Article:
New research reveals the pain of paying for parking

Gareth Herincx

2 weeks ago
Auto News

Skoda Fabia - parking

A study by Škoda UK has revealed how stressful paying for parking is for drivers, with 40% finding it as stress-inducing as being late for work.

With so many different parking payment methods used across the UK – from ticket machines to apps – 20% of drivers compared it to having an argument, 16% said it was stressful as opening a bill and 9% as bad as going to the dentist.

Almost half (47%) of motorists have given up paying for parking altogether because the process was too difficult, while 18% have said they’d spent more than 10 minutes trying to pay for a space. In addition, 33% have failed to pay for parking at least once, and later received a fine as a result.

The British public’s least favourite payment method is an automated phone call (38%), followed by a parking app (26%) and then a ticket machine (18%), according to the research.

Škoda is aiming to make the public’s parking woes less troublesome, as it trials a new and innovative service to ease parking pain. Pay to Park enables cashless payments for parking directly via the Škoda infotainment system.

The Pay to Park service automatically identifies the car park or parking zone you’ve entered using the car’s navigation and handles payments automatically. This leaves the driver without the trip-to-the-dentist-rivalling anxiety levels, while sessions can be extended using the MyŠkoda app.

Pay to Park is currently being trialled in Scandinavia, Germany, Belgium, Austria, Switzerland and Italy, and will soon be available in the Czech Republic, Spain, France, Netherlands, Slovenia, Hungary, with plans for the system to be trialled in the UK in the future.

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Least depreciating cars for first-time drivers

Gareth Herincx

3 days ago
Auto News

Hyundai Kona review

New research has revealed the best cars for new drivers when it comes to retaining their value.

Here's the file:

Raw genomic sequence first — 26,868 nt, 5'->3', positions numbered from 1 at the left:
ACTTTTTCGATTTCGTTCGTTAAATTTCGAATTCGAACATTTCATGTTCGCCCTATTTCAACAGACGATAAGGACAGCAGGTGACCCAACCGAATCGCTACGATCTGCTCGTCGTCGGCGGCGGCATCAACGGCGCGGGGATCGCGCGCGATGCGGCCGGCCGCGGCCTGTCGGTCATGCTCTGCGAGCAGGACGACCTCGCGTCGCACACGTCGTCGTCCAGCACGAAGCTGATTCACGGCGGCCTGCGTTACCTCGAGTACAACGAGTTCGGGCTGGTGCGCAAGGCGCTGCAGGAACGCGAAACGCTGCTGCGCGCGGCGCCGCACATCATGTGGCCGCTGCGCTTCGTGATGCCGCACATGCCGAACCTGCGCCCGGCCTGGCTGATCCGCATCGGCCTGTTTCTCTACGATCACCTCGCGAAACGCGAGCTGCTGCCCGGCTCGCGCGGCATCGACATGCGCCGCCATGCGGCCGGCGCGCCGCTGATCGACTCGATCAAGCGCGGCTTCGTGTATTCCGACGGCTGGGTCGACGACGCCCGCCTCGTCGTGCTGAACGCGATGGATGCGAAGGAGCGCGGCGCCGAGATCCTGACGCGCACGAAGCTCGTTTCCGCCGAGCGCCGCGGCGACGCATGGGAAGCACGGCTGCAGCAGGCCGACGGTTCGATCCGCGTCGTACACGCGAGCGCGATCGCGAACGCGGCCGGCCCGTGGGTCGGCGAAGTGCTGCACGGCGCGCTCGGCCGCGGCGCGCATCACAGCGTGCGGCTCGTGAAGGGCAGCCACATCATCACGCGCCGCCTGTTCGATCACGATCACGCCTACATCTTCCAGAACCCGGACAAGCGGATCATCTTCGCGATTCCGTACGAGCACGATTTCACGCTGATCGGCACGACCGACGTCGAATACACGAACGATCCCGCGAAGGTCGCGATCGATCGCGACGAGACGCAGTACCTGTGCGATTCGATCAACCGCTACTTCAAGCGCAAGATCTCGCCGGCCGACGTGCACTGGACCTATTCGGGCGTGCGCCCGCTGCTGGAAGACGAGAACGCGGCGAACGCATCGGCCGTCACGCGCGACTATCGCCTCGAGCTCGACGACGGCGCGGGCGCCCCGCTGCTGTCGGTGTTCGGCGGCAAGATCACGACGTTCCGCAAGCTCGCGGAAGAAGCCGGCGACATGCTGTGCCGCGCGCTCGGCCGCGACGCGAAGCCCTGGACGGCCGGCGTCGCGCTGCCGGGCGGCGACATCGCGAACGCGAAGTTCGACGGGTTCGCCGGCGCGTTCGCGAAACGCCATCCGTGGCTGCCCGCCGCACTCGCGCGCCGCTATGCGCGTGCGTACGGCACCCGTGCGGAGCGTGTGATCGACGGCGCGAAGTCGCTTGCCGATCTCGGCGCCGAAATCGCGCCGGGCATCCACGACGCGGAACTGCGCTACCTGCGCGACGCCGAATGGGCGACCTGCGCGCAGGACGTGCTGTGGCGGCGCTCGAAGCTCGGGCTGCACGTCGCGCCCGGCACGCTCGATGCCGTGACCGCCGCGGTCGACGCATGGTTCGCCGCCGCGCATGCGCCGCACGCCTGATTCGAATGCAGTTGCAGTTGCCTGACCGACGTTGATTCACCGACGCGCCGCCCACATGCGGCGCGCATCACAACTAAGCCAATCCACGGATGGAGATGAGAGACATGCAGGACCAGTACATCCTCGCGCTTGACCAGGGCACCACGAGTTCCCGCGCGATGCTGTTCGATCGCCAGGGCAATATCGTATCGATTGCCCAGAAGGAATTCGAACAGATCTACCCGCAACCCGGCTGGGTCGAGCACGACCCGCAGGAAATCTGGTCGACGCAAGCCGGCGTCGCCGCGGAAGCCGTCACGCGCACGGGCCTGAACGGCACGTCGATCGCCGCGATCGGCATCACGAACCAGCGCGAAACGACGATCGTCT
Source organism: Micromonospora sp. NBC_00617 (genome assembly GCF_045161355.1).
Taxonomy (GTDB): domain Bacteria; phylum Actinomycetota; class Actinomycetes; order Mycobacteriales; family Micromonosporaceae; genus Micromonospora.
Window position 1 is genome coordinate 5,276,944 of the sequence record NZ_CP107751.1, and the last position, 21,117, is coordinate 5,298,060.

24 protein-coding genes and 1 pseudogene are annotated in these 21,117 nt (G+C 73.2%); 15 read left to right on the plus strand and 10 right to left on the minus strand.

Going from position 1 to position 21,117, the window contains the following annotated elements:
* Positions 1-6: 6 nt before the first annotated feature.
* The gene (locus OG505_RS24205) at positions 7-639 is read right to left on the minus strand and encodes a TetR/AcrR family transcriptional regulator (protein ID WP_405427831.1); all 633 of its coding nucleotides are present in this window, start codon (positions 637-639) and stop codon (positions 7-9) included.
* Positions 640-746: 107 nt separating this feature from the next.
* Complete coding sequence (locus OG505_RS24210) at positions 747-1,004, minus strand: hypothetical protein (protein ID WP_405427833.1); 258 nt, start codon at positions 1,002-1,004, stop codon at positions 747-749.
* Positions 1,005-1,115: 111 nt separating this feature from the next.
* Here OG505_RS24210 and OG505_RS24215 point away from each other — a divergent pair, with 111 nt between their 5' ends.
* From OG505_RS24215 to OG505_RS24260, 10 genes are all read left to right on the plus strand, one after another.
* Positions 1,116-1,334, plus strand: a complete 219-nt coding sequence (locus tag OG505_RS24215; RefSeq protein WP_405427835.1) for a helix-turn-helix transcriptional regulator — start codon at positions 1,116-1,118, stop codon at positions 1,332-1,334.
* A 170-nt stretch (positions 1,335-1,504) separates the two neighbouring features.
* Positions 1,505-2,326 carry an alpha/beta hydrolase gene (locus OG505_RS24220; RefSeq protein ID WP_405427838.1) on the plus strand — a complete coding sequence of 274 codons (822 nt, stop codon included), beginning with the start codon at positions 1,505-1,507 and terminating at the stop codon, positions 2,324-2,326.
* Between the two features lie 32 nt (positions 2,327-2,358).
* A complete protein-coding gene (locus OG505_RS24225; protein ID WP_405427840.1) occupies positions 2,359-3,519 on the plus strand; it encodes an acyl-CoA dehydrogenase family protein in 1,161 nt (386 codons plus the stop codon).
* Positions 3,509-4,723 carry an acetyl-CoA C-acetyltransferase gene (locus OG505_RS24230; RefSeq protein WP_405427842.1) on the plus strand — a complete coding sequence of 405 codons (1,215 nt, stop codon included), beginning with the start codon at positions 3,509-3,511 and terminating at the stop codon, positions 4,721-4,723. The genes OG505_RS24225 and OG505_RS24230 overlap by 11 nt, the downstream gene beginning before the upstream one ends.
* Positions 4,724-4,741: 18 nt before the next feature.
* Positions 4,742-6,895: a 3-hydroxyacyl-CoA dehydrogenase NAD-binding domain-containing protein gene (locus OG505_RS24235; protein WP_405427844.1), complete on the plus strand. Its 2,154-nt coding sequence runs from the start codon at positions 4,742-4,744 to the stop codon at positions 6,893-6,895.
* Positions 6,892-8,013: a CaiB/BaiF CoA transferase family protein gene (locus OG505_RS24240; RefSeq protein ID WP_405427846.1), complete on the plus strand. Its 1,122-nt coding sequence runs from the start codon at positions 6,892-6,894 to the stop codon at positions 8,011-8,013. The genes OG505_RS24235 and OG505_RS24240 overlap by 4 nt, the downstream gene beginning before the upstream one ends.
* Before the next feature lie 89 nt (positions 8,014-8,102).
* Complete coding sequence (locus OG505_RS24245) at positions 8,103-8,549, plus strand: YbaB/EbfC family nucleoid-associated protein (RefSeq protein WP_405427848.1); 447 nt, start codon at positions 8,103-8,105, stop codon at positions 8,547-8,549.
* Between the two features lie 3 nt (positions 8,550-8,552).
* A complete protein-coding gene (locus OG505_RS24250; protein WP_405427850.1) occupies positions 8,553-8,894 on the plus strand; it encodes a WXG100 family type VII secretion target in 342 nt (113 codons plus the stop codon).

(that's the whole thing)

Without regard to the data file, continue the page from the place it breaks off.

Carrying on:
According to Uswitch.com car insurance experts, the 2017 Hyundai Kona is the car with the highest value retention, with the vehicle retaining 64% of its original purchase price after use.

The Ford Puma comes in second, with 59% of its original value still intact, while Skoda is the car manufacturer that retains the majority of its original value.

Buying a car is one of the most significant purchases a new driver can make, but on average, new cars depreciate in value by 15-35% in their first years on the road, so new drivers should carefully consider how much of their car’s price tag they expect to get back after selling.

Uswitch.com compared the prices of the most popular cars for first time buyers when bought new, against the average price when it had driven 40,000 to 60,000 miles, to determine which car retained the most of its original value.

Best cars for retaining value for first-time drivers

Rank Make Model Year New price (£) Average used price £ (40k-60k miles) Retained price percentage
1. Hyundai Kona 2017 £22,766 £14,537 64%
2. Ford Puma 2019 £24,660 £14,659 59%
3. Citroen C3 2017 £12,995 £7,702 59%
4. Skoda Octavia 2019 £22,795 £13,231 58%
5. Toyota Corolla 2019 £29,289 £15,994 55%
6 Skoda Citigo 2019 £11,910 £6,024 51%
7. VW Golf 2019 £24,835 £12,122 49%
8. Kia Cee’d 2019 £21,605 £9,933 46%
9. SEAT Ibiza 2017 £17,710 £7,929 45%
10. Skoda Fabia 2014 £17,135 £7,224 42%

Source: Uswitch.com

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Skoda Fabia review

Skoda Fabia

We road test the all-new Skoda Fabia hatchback – a impressive car that’s shaking up the supermini sector…

The latest Skoda Fabia is quite simply one of the best small hatchbacks on the market. An alternative to the ubiquitous Ford Fiesta and Vauxhall Corsa, it’s a fantastic all-round package.